|Publication number||US5180376 A|
|Application number||US 07/517,213|
|Publication date||Jan 19, 1993|
|Filing date||May 1, 1990|
|Priority date||May 1, 1990|
|Publication number||07517213, 517213, US 5180376 A, US 5180376A, US-A-5180376, US5180376 A, US5180376A|
|Inventors||Robert E. Fischell|
|Original Assignee||Cathco, Inc.|
|Export Citation||BiBTeX, EndNote, RefMan|
|Patent Citations (17), Referenced by (120), Classifications (11), Legal Events (4) |
|External Links: USPTO, USPTO Assignment, Espacenet|
Non-buckling thin-walled sheath for the percutaneous insertion of intraluminal catheters
US 5180376 A
An introducer sheath includes an extremely thin, flat wire metal coil that is surrounded only on its exterior surface with a plastic tube or coating. The flat wire coil optimizes the resistance of the sheath to buckling while minimizing the wall thickness of the sheath. The plastic covering being only on the outside of the metal coil optimizes the thinness of the introducer sheath wall while still providing a smooth outer surface for easy percutaneous insertion into an artery or other vessel of a living body. The higher density of the metal coil as compared to the plastic tubes of existing introducer sheaths, maximizes the radiopacity of the sheath for this thin-walled design. An alternative embodiment consists of two flat wire metal coils, one wound over the other, with a plastic covering the outer surface of the outer metal coil.
What is claimed is:
1. A sheath for introduction of catheters into a vessel of a living body comprising:
an inner core in the form of a flat wire helical metal coil having an exposed inner surface forming an inner lumen of the sheath, the flat wire helical metal coil consisting of a multiplicity of turns with adjacent turns being separated from each other so as to be non-contacting, the flat wire of said flat wire helical metal coil having a thickness between 1 and 5 mils and a width that is 5 to 50 times the metal thickness,
a plastic covering surrounding the outer surface of said metal coil said plastic covering having an extension into the space between said adjacent turns of the metal coil, the inside diameter of said plastic extension being less than the outside diameter of the metal coil and being greater than or equal to the inside diameter of the metal coil; and,
a plastic adapter operably joined to the proximal end of said helical coil and said plastic covering.
2. The sheath of claim 1 further comprising a sealing means placed in said plastic adapter to prevent blood leakage when the sheath is placed into an artery of the human body.
3. The sheath of claim 1 wherein said flat coil of said metal coil is made from stainless steel.
4. The sheath of claim 1 wherein said metal coil has a thickness of at least 0.002 inches and is at least as dense as stainless steel so as to make the sheath radiopaque.
5. The sheath of claim 1 wherein an inner coating of plastic is applied to said inner lumen.
6. The sheath of claim 1 wherein said inner helical metal coil is covered by an outer helical metal coil that is in turn covered by said plastic covering.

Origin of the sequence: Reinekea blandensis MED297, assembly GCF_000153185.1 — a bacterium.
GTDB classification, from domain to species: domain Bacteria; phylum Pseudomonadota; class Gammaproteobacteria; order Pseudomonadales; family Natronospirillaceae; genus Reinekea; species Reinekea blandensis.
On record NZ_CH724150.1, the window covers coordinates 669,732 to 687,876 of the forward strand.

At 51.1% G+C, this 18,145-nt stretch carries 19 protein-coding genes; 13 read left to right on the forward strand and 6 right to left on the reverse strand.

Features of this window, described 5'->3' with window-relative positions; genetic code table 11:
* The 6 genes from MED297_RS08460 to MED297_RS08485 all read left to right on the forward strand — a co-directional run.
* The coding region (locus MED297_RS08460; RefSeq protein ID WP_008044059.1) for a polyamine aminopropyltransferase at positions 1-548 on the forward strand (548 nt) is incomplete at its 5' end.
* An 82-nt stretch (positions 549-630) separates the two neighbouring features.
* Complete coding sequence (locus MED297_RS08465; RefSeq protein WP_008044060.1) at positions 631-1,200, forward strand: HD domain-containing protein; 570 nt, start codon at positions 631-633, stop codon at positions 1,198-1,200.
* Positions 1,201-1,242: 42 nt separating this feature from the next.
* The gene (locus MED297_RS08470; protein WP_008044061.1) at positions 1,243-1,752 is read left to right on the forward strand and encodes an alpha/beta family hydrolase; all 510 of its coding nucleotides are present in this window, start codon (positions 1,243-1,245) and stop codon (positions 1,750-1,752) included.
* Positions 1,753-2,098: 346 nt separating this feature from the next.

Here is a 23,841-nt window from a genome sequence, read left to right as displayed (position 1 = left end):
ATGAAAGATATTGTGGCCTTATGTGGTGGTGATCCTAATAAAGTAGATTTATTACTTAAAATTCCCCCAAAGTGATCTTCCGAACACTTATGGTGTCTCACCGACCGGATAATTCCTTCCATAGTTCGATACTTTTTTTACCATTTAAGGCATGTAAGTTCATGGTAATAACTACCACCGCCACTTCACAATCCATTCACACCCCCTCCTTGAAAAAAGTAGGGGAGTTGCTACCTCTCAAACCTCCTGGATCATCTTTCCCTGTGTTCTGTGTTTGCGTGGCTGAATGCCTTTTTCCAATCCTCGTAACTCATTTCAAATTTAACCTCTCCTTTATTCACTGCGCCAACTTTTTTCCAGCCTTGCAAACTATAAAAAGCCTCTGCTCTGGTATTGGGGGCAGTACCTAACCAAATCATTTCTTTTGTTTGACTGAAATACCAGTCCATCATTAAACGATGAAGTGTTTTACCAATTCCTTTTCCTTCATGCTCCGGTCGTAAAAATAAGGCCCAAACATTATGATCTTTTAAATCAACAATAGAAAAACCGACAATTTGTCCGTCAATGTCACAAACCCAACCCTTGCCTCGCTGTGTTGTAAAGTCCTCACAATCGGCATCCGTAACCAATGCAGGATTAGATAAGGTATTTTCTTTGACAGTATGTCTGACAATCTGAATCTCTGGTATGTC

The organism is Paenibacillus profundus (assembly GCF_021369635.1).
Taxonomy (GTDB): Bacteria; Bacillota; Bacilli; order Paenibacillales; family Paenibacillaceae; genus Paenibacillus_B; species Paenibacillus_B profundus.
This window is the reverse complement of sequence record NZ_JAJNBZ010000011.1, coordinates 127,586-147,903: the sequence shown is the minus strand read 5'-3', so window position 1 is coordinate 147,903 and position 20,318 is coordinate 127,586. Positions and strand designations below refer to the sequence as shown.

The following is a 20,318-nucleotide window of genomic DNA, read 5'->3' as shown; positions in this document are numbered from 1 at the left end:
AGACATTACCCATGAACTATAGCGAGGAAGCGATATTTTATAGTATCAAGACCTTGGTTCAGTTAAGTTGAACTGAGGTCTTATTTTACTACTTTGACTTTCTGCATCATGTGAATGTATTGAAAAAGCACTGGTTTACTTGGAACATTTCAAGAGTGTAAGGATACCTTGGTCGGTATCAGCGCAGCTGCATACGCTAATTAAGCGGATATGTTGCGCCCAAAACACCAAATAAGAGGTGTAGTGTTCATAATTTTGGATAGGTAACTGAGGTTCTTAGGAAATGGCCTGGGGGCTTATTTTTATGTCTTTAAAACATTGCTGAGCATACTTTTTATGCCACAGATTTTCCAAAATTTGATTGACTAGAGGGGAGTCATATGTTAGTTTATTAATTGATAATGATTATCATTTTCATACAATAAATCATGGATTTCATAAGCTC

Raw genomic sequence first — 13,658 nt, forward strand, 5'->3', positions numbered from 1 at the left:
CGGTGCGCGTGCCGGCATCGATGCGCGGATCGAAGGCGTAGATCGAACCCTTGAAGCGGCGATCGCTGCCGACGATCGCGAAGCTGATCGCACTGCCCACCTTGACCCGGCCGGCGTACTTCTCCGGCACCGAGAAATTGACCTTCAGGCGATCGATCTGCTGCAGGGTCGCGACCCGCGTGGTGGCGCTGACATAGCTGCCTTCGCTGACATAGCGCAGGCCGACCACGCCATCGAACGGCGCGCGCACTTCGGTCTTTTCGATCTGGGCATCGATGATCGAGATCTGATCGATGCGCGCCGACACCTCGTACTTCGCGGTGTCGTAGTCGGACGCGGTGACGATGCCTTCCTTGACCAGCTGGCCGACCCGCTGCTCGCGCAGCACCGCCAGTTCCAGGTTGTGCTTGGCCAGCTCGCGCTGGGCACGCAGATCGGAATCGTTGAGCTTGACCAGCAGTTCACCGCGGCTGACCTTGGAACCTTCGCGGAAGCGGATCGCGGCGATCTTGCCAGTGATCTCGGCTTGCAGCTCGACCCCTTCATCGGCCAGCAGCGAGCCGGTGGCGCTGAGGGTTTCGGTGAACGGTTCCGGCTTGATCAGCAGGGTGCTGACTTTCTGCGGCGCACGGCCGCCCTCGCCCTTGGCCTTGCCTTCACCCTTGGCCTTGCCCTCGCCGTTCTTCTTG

7. The sheath of claim 6 wherein said metal coils have collectively a thickness of of at least 0.002 inches with the metal of the metal coils being at least as dense as stainless steel so as to make the sheath radiopaque.
8. The sheath of claim 6 wherein said inner metal coil is coated on its interior surface with plastic.
FIELD OF THE INVENTION
This invention is in the field of sheaths that pass through the skin and then enter an artery or any other vessel in a living body for the purpose of percutaneous insertion of transluminal catheters.
BACKGROUND OF THE INVENTION
It is common practice in the fields of angioplasty and atherectomy to insert catheters into the artery through a plastic sheath. These sheaths are typically made from PVC or an equivalent plastic and have a wall thickness which is typically 10 mils. The difficulty with existing sheaths is that they are so thin-walled and made from plastic so that they occasionally buckle at the point where they enter into or bend in the femoral artery.
It is highly advantageous to make the sheath as thin-walled as is possible. The inner diameter of a sheath has a dimension which is controlled by the outside diameter of the catheter to be placed through it. The outside diameter of the sheath is then typically 20 mils greater then the inside diameter in order to provide a 10 mil wall of plastic which is necessary to give the sheath adequate strength. However, it would be highly advantageous to reduce the outside diameter of the sheath so as to minimize arterial distension thereby reducing the bleeding that occurs at the insertion site after the catheter and sheath are removed from the artery.
Because they are made from a thin-walled plastic, current sheaths are not radiopaque. However, it would be highly advantageous to have a radiopaque sheath so that the placement of its distal end in a vessel could be ascertained by fluroscopy.
SUMMARY OF THE INVENTION
It is the goal of the present invention to eliminate the shortcomings of the prior art devices in order to provide a radiopaque sheath that is non-buckling and with a thinner wall as compared with sheathes that are currently available. To achieve both a thinner wall for the sheath and to avoid buckling, this invention uses a helical metal coil for its interior which most advantageously would be fabricated from flat wire. A thin plastic covering could be coated onto the metal coil or the covering might be attached using heat shrinkable tubing, or by molding or extruding plastic over the thin helical metal coil. At the proximal end of the sheath the adapter through which the catheters are to be placed would typically be molded from a plastic so as to both join onto the metal coil as well as mold onto the plastic covering of the metal coil.
Thus it is an object of this invention to provide a sheath design which will preclude buckling. It is further an objective of this invention to have a non-bucking sheath whose wall thickness is considerably reduced compared to the 10 mil wall thickness that is available in the devices that are now being used with balloon angioplasty catheters or atherectomy catheters.
It is a still further objective of this invention to have a thin-walled sheath that is radiopaque.
BRIEF DESCRIPTION OF THE DRAWING
FIG. 1 is a cross-sectional view of a non-buckling thin-walled sheath with a single helical metal coil.